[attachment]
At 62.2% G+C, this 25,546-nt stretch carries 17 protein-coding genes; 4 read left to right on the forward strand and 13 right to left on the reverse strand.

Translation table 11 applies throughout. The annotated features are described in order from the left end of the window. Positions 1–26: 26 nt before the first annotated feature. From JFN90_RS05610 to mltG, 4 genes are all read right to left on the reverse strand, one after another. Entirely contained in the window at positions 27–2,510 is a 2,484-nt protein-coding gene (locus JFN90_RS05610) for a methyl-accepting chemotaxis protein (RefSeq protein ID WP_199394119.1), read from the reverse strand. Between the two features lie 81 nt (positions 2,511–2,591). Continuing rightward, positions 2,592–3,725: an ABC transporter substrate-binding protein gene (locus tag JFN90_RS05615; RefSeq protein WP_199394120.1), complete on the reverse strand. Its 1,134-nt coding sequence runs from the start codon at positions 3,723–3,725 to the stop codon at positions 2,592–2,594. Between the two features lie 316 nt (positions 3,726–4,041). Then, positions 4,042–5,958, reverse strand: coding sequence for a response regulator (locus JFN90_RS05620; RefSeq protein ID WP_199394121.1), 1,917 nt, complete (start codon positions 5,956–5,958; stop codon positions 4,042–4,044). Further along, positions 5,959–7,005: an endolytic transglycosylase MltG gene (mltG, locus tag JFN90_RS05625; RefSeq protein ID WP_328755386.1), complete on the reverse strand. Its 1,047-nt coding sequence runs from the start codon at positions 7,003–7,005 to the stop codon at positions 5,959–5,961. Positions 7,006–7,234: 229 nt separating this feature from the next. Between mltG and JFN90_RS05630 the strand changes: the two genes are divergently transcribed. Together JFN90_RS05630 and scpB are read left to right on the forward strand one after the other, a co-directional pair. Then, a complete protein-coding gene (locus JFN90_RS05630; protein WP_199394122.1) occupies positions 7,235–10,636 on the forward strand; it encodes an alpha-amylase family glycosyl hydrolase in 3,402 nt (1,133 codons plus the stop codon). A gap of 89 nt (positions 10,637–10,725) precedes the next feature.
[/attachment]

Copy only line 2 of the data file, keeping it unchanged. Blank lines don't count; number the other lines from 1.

Translation table 11 applies throughout. The annotated features are described in order from the left end of the window. Positions 1–26: 26 nt before the first annotated feature. From JFN90_RS05610 to mltG, 4 genes are all read right to left on the reverse strand, one after another. Entirely contained in the window at positions 27–2,510 is a 2,484-nt protein-coding gene (locus JFN90_RS05610) for a methyl-accepting chemotaxis protein (RefSeq protein ID WP_199394119.1), read from the reverse strand. Between the two features lie 81 nt (positions 2,511–2,591). Continuing rightward, positions 2,592–3,725: an ABC transporter substrate-binding protein gene (locus tag JFN90_RS05615; RefSeq protein WP_199394120.1), complete on the reverse strand. Its 1,134-nt coding sequence runs from the start codon at positions 3,723–3,725 to the stop codon at positions 2,592–2,594. Between the two features lie 316 nt (positions 3,726–4,041). Then, positions 4,042–5,958, reverse strand: coding sequence for a response regulator (locus JFN90_RS05620; RefSeq protein ID WP_199394121.1), 1,917 nt, complete (start codon positions 5,956–5,958; stop codon positions 4,042–4,044). Further along, positions 5,959–7,005: an endolytic transglycosylase MltG gene (mltG, locus tag JFN90_RS05625; RefSeq protein ID WP_328755386.1), complete on the reverse strand. Its 1,047-nt coding sequence runs from the start codon at positions 7,003–7,005 to the stop codon at positions 5,959–5,961. Positions 7,006–7,234: 229 nt separating this feature from the next. Between mltG and JFN90_RS05630 the strand changes: the two genes are divergently transcribed. Together JFN90_RS05630 and scpB are read left to right on the forward strand one after the other, a co-directional pair. Then, a complete protein-coding gene (locus JFN90_RS05630; protein WP_199394122.1) occupies positions 7,235–10,636 on the forward strand; it encodes an alpha-amylase family glycosyl hydrolase in 3,402 nt (1,133 codons plus the stop codon). A gap of 89 nt (positions 10,637–10,725) precedes the next feature.